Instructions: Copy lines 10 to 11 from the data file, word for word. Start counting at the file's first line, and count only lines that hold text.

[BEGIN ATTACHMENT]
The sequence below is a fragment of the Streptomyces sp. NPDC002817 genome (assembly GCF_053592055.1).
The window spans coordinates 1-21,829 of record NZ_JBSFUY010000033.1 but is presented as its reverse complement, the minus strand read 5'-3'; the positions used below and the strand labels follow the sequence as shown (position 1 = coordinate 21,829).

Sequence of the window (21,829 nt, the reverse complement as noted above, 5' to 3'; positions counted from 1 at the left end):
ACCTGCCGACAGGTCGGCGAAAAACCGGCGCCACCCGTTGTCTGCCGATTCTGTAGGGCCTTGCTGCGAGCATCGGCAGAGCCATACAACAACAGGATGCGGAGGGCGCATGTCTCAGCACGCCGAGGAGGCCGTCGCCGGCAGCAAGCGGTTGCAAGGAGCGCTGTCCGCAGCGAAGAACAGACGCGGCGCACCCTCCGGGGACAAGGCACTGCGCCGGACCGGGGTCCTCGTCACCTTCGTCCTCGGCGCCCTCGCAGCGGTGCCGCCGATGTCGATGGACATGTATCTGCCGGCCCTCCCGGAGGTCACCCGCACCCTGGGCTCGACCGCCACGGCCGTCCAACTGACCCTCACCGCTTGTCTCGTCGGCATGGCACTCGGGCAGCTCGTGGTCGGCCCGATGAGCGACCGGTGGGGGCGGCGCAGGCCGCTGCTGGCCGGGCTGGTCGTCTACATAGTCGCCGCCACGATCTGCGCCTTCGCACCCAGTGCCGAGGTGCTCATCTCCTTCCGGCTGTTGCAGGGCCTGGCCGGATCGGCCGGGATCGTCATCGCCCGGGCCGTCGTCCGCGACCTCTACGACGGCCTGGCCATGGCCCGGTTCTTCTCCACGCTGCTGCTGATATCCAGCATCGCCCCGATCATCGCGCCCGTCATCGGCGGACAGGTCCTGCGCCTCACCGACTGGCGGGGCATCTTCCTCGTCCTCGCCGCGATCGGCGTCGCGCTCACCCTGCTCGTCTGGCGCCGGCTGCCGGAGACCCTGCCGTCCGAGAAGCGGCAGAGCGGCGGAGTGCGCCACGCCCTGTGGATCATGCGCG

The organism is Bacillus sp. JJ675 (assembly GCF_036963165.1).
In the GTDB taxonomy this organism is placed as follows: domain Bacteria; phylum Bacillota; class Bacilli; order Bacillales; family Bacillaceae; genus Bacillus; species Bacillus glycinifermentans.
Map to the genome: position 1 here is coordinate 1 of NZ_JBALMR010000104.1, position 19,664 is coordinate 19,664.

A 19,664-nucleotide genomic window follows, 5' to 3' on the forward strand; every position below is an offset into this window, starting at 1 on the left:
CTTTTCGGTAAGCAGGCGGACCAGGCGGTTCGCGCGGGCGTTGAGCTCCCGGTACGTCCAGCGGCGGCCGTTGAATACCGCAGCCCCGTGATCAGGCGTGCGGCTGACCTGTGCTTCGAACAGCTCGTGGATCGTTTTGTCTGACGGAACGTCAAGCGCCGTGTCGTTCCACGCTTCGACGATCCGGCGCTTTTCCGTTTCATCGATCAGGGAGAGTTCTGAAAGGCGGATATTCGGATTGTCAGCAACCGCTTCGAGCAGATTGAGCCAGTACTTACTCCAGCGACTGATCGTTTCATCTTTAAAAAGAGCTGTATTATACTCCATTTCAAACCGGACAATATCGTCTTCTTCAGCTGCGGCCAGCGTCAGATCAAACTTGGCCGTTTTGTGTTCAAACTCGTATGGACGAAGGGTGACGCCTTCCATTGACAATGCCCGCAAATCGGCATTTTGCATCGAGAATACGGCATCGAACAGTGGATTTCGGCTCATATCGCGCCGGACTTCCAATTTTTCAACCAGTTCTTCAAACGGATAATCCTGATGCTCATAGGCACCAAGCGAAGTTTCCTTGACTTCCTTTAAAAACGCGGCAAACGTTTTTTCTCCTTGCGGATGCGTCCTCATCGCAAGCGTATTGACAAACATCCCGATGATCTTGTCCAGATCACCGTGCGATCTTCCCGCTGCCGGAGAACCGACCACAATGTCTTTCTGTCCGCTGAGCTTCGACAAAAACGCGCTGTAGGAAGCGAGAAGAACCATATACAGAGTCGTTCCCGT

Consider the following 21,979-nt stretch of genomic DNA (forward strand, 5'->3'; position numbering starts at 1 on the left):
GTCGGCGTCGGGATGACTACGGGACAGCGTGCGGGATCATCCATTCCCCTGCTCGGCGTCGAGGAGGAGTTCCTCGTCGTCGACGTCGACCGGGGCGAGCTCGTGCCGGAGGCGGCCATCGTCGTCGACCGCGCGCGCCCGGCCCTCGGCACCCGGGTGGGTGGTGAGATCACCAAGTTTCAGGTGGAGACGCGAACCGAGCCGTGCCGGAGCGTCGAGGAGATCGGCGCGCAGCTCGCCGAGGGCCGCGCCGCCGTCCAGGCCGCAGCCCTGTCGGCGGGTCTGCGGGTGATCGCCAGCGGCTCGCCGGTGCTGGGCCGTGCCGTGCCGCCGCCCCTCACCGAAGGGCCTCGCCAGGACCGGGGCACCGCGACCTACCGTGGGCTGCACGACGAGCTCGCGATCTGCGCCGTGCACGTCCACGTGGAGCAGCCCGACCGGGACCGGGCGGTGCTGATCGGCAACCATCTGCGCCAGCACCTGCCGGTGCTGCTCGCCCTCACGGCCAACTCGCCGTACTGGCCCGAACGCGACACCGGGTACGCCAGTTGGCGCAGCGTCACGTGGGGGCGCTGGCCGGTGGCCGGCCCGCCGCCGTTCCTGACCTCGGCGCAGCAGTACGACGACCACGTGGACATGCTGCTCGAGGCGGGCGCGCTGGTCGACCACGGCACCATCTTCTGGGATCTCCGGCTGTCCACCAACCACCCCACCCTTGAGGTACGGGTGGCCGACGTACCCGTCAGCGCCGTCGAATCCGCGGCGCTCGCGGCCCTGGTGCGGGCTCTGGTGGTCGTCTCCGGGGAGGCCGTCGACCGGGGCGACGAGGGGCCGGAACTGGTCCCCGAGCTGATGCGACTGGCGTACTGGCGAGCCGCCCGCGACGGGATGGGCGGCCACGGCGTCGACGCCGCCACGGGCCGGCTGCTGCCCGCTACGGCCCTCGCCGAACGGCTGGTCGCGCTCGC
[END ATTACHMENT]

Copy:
Consider the following 21,979-nt stretch of genomic DNA (forward strand, 5'->3'; position numbering starts at 1 on the left):
GTCGGCGTCGGGATGACTACGGGACAGCGTGCGGGATCATCCATTCCCCTGCTCGGCGTCGAGGAGGAGTTCCTCGTCGTCGACGTCGACCGGGGCGAGCTCGTGCCGGAGGCGGCCATCGTCGTCGACCGCGCGCGCCCGGCCCTCGGCACCCGGGTGGGTGGTGAGATCACCAAGTTTCAGGTGGAGACGCGAACCGAGCCGTGCCGGAGCGTCGAGGAGATCGGCGCGCAGCTCGCCGAGGGCCGCGCCGCCGTCCAGGCCGCAGCCCTGTCGGCGGGTCTGCGGGTGATCGCCAGCGGCTCGCCGGTGCTGGGCCGTGCCGTGCCGCCGCCCCTCACCGAAGGGCCTCGCCAGGACCGGGGCACCGCGACCTACCGTGGGCTGCACGACGAGCTCGCGATCTGCGCCGTGCACGTCCACGTGGAGCAGCCCGACCGGGACCGGGCGGTGCTGATCGGCAACCATCTGCGCCAGCACCTGCCGGTGCTGCTCGCCCTCACGGCCAACTCGCCGTACTGGCCCGAACGCGACACCGGGTACGCCAGTTGGCGCAGCGTCACGTGGGGGCGCTGGCCGGTGGCCGGCCCGCCGCCGTTCCTGACCTCGGCGCAGCAGTACGACGACCACGTGGACATGCTGCTCGAGGCGGGCGCGCTGGTCGACCACGGCACCATCTTCTGGGATCTCCGGCTGTCCACCAACCACCCCACCCTTGAGGTACGGGTGGCCGACGTACCCGTCAGCGCCGTCGAATCCGCGGCGCTCGCGGCCCTGGTGCGGGCTCTGGTGGTCGTCTCCGGGGAGGCCGTCGACCGGGGCGACGAGGGGCCGGAACTGGTCCCCGAGCTGATGCGACTGGCGTACTGGCGAGCCGCCCGCGACGGGATGGGCGGCCACGGCGTCGACGCCGCCACGGGCCGGCTGCTGCCCGCTACGGCCCTCGCCGAACGGCTGGTCGCGCTCGC